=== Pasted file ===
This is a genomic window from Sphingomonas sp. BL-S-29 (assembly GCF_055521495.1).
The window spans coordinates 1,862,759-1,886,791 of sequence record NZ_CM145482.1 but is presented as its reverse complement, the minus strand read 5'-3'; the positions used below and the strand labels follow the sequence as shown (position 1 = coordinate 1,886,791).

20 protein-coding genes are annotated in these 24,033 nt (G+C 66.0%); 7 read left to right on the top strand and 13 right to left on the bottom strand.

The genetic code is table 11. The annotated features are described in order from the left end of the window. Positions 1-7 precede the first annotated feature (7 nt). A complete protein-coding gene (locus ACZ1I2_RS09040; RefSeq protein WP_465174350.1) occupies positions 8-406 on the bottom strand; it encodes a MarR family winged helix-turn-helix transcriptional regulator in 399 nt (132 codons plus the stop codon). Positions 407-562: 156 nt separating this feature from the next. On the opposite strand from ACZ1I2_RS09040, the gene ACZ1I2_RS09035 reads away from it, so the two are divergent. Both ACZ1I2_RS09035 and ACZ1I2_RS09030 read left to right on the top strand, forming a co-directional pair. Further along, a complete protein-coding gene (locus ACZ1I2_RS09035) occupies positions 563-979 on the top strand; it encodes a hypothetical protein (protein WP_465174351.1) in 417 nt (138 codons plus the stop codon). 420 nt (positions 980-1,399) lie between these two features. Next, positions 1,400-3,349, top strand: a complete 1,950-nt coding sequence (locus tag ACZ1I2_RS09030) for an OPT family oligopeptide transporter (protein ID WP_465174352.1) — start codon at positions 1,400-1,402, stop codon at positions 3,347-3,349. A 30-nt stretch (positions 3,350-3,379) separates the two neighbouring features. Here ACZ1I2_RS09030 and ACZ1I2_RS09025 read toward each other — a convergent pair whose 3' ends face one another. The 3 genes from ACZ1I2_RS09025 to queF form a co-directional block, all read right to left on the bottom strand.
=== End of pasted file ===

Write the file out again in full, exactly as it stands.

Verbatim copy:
This is a genomic window from Sphingomonas sp. BL-S-29 (assembly GCF_055521495.1).
The window spans coordinates 1,862,759-1,886,791 of sequence record NZ_CM145482.1 but is presented as its reverse complement, the minus strand read 5'-3'; the positions used below and the strand labels follow the sequence as shown (position 1 = coordinate 1,886,791).

20 protein-coding genes are annotated in these 24,033 nt (G+C 66.0%); 7 read left to right on the top strand and 13 right to left on the bottom strand.

The genetic code is table 11. The annotated features are described in order from the left end of the window. Positions 1-7 precede the first annotated feature (7 nt). A complete protein-coding gene (locus ACZ1I2_RS09040; RefSeq protein WP_465174350.1) occupies positions 8-406 on the bottom strand; it encodes a MarR family winged helix-turn-helix transcriptional regulator in 399 nt (132 codons plus the stop codon). Positions 407-562: 156 nt separating this feature from the next. On the opposite strand from ACZ1I2_RS09040, the gene ACZ1I2_RS09035 reads away from it, so the two are divergent. Both ACZ1I2_RS09035 and ACZ1I2_RS09030 read left to right on the top strand, forming a co-directional pair. Further along, a complete protein-coding gene (locus ACZ1I2_RS09035) occupies positions 563-979 on the top strand; it encodes a hypothetical protein (protein WP_465174351.1) in 417 nt (138 codons plus the stop codon). 420 nt (positions 980-1,399) lie between these two features. Next, positions 1,400-3,349, top strand: a complete 1,950-nt coding sequence (locus tag ACZ1I2_RS09030) for an OPT family oligopeptide transporter (protein ID WP_465174352.1) — start codon at positions 1,400-1,402, stop codon at positions 3,347-3,349. A 30-nt stretch (positions 3,350-3,379) separates the two neighbouring features. Here ACZ1I2_RS09030 and ACZ1I2_RS09025 read toward each other — a convergent pair whose 3' ends face one another. The 3 genes from ACZ1I2_RS09025 to queF form a co-directional block, all read right to left on the bottom strand.